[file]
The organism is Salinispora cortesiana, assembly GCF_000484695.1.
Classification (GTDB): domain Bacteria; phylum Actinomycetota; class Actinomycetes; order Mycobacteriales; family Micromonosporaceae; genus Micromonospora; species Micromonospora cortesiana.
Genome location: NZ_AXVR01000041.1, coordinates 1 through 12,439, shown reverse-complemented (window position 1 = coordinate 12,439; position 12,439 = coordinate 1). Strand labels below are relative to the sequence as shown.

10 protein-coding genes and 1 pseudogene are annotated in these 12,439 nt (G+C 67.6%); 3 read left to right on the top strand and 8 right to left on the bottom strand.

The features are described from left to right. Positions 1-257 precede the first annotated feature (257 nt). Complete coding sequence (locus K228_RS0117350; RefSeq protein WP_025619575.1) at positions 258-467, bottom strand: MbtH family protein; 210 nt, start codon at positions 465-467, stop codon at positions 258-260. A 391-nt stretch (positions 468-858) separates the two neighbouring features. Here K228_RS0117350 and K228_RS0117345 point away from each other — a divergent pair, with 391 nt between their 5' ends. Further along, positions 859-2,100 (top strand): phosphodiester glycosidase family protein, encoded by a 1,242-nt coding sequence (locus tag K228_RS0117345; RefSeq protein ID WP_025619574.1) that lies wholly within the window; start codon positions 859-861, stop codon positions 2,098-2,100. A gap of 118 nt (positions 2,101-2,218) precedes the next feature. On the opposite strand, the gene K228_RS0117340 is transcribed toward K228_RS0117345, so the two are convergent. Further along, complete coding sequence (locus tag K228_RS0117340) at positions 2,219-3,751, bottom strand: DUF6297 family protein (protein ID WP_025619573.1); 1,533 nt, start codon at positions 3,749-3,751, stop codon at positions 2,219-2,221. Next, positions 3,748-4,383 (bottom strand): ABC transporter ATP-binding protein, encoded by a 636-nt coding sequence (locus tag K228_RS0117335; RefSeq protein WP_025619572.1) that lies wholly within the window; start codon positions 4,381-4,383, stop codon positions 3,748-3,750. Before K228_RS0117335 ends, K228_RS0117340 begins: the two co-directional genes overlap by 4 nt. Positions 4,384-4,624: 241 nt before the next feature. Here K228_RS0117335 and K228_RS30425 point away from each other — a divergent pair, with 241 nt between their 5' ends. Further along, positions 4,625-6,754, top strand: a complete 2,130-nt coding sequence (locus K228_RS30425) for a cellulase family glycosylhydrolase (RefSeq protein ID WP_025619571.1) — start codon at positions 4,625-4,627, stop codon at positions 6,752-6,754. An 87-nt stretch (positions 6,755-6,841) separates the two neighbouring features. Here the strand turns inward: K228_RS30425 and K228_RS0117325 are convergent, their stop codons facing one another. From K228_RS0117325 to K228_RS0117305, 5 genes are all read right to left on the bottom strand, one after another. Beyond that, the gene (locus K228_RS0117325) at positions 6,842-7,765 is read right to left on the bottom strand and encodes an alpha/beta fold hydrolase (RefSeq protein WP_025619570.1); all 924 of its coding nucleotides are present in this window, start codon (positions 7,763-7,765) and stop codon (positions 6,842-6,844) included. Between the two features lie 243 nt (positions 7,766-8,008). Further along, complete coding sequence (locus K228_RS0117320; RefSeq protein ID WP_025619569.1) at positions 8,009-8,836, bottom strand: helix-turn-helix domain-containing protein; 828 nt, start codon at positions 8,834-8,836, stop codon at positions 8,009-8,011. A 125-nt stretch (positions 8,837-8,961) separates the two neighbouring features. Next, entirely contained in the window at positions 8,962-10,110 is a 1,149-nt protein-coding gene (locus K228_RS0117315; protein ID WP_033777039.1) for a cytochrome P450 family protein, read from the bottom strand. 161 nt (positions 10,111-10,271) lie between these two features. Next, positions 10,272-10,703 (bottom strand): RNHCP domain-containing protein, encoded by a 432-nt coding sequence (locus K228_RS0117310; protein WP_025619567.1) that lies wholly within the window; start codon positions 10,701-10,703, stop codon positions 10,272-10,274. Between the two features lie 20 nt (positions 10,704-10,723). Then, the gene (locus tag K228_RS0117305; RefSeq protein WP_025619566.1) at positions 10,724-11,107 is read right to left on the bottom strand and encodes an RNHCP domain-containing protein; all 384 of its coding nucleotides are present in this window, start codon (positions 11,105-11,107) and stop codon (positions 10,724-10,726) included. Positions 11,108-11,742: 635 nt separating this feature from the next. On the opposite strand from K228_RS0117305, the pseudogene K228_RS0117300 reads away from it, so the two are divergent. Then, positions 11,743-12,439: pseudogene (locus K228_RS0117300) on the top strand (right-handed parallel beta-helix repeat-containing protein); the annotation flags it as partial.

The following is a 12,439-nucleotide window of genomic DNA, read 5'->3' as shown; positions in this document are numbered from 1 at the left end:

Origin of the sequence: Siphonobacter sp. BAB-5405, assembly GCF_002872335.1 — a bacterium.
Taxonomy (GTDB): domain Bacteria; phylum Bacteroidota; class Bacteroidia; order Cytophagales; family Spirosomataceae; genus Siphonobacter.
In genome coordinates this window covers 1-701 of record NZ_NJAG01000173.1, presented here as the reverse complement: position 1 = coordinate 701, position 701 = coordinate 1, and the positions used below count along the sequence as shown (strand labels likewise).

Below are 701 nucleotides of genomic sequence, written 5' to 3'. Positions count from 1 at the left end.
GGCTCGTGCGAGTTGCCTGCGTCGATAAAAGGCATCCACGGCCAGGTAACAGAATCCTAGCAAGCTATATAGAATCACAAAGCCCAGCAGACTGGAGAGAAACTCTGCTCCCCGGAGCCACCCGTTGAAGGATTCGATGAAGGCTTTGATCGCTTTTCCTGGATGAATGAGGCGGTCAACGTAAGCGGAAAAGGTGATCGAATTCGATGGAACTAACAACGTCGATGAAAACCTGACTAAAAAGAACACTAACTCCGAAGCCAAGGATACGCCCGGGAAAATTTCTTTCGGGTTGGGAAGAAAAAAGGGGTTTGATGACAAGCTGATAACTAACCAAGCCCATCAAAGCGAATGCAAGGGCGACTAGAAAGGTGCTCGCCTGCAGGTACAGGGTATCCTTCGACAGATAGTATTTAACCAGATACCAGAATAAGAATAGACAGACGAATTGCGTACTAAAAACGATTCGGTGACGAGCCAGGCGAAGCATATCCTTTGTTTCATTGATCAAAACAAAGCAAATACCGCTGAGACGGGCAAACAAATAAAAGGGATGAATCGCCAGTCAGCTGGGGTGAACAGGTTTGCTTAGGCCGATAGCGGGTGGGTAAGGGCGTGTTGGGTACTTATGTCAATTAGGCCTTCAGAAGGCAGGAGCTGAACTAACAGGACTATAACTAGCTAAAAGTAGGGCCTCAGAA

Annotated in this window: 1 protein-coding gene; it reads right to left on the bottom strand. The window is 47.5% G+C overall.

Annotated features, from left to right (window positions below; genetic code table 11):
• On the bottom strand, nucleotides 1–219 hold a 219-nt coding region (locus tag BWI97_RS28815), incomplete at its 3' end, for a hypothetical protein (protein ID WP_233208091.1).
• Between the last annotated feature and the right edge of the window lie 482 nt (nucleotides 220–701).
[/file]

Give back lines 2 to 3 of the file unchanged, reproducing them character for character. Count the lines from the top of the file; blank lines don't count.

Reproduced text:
Classification (GTDB): domain Bacteria; phylum Actinomycetota; class Actinomycetes; order Mycobacteriales; family Micromonosporaceae; genus Micromonospora; species Micromonospora cortesiana.
Genome location: NZ_AXVR01000041.1, coordinates 1 through 12,439, shown reverse-complemented (window position 1 = coordinate 12,439; position 12,439 = coordinate 1). Strand labels below are relative to the sequence as shown.